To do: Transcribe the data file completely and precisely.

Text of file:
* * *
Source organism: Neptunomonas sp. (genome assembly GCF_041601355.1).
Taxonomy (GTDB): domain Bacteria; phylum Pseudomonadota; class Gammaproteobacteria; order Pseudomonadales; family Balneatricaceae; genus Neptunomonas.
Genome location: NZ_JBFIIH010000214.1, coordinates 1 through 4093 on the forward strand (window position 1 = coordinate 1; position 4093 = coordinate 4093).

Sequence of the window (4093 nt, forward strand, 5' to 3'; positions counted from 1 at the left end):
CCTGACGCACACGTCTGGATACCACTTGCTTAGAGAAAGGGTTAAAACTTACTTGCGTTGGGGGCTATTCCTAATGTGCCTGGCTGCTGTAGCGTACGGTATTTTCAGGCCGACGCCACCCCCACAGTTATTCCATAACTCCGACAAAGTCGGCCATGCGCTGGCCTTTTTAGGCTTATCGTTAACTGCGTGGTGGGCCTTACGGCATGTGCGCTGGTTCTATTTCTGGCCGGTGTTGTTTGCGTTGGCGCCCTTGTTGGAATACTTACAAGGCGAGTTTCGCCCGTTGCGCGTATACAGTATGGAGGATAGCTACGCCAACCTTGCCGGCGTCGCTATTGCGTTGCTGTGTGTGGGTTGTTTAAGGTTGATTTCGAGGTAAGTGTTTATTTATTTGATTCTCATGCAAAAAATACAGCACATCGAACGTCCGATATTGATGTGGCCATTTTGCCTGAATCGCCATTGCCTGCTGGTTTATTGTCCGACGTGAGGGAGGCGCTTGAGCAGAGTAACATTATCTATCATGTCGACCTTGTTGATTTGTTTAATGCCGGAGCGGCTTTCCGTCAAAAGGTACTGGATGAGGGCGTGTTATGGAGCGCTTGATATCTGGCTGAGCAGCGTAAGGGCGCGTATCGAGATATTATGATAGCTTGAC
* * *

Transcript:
Source organism: Neptunomonas sp. (genome assembly GCF_041601355.1).
Taxonomy (GTDB): domain Bacteria; phylum Pseudomonadota; class Gammaproteobacteria; order Pseudomonadales; family Balneatricaceae; genus Neptunomonas.
Genome location: NZ_JBFIIH010000214.1, coordinates 1 through 4093 on the forward strand (window position 1 = coordinate 1; position 4093 = coordinate 4093).

Sequence of the window (4093 nt, forward strand, 5' to 3'; positions counted from 1 at the left end):
CCTGACGCACACGTCTGGATACCACTTGCTTAGAGAAAGGGTTAAAACTTACTTGCGTTGGGGGCTATTCCTAATGTGCCTGGCTGCTGTAGCGTACGGTATTTTCAGGCCGACGCCACCCCCACAGTTATTCCATAACTCCGACAAAGTCGGCCATGCGCTGGCCTTTTTAGGCTTATCGTTAACTGCGTGGTGGGCCTTACGGCATGTGCGCTGGTTCTATTTCTGGCCGGTGTTGTTTGCGTTGGCGCCCTTGTTGGAATACTTACAAGGCGAGTTTCGCCCGTTGCGCGTATACAGTATGGAGGATAGCTACGCCAACCTTGCCGGCGTCGCTATTGCGTTGCTGTGTGTGGGTTGTTTAAGGTTGATTTCGAGGTAAGTGTTTATTTATTTGATTCTCATGCAAAAAATACAGCACATCGAACGTCCGATATTGATGTGGCCATTTTGCCTGAATCGCCATTGCCTGCTGGTTTATTGTCCGACGTGAGGGAGGCGCTTGAGCAGAGTAACATTATCTATCATGTCGACCTTGTTGATTTGTTTAATGCCGGAGCGGCTTTCCGTCAAAAGGTACTGGATGAGGGCGTGTTATGGAGCGCTTGATATCTGGCTGAGCAGCGTAAGGGCGCGTATCGAGATATTATGATAGCTTGAC